Phillip H. Fahrenholz papers, M4042
Scope and Contents
Includes primarily diplomatic correspondence from Moscow, Madrid and Berlin during the late 1930's, as well as materials concerning his internment in Germany during World War II.
- Creation: 1916-1979
- Creation: Majority of material found within 1934-1946
Access to Collection
Collection is open for research.
Biographical / Historical
Originally from Woonsocket, Rhode Island, Phillip Fahrenholz attended Colgate University and was a part of the 1936 graduating class. During his Junior year at Colgate, Fahrenholz was awarded a scholarship by the Institute of International Education which allowed him to spend a year abroad studying in France. After graduating from Colgate, Fahrenholz sought employment in the United States Foreign Service, but was informed there were no openings. As a result, he obtained a secretarial position in the College of Engineering at New York University. About a year afterwards, Fahrenholz received an appointment offer from the Department of the State. He became part of the diplomatic service, and would remain abroad during World War II. In 1937, he received an appointment as junior clerk, third class, at the American Embassy at Moscow, U.S.S.R. In 1939, Fahrenholz was transferred to the American Embassy at Berlin, Germany just a few days before the war began. He would remain there for much of the war in the position of secretary to the Charge d’Affairs. Fahrenholz was ordered to Rome in 1940, but the order was counter-commanded before he ever left Berlin. In 1942, Fahrenholz got his next assignment and reported to duty in Madrid as the secretary to the counselor of the embassy. In total, Fahrenholz ended up being abroad in Europe for nearly ten years before being appointed vice consul to Aqua Prieta, Mexico.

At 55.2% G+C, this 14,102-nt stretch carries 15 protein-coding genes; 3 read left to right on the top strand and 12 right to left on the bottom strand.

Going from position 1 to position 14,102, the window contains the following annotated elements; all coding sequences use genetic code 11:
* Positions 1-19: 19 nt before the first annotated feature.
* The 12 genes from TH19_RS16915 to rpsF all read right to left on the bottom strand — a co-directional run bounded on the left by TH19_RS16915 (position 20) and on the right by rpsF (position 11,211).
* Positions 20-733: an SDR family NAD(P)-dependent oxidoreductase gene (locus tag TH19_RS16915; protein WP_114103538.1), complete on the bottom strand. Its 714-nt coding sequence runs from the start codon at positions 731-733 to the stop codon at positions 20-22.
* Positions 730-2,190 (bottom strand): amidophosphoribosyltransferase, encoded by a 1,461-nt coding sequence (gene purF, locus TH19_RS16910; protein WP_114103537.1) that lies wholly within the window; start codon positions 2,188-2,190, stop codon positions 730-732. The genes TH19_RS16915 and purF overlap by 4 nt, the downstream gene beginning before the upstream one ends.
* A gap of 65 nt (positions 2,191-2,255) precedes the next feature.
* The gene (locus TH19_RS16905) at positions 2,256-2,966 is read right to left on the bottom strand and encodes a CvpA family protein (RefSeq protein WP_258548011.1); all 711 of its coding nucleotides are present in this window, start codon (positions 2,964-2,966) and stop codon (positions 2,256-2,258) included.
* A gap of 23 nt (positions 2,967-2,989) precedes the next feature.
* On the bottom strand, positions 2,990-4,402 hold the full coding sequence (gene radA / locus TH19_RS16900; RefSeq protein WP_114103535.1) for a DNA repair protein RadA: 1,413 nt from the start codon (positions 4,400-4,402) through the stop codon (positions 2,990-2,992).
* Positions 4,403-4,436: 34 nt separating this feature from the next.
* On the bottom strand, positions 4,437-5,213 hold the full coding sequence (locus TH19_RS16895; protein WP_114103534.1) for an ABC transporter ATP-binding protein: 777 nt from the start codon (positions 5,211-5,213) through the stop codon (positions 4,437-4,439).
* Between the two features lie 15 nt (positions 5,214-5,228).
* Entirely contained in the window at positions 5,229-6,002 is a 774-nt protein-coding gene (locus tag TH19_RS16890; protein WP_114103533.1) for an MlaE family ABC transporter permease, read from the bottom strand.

During his time abroad, Fahrenholz frequently wrote home. His letters focus on the interesting and significant experiences he had and on his own observations and reflections. Taken together, the letters offer insight into the cultural scenes of Fahrenholz’s different posts as well as giving an idea of what was happening in Europe during the war all as seen through the perspective of one man.
1 Cubic Feet
Language of Materials
- Guide to the Phillip H. Fahrenholz papers
- Sarah Keen and Kathleen Trychta
- October 25, 2011
- Description rules
- Describing Archives: A Content Standard
- Language of description
- Script of description
- Code for undetermined script
- Language of description note
Part of the Special Collections and University Archives, Colgate University Libraries Repository
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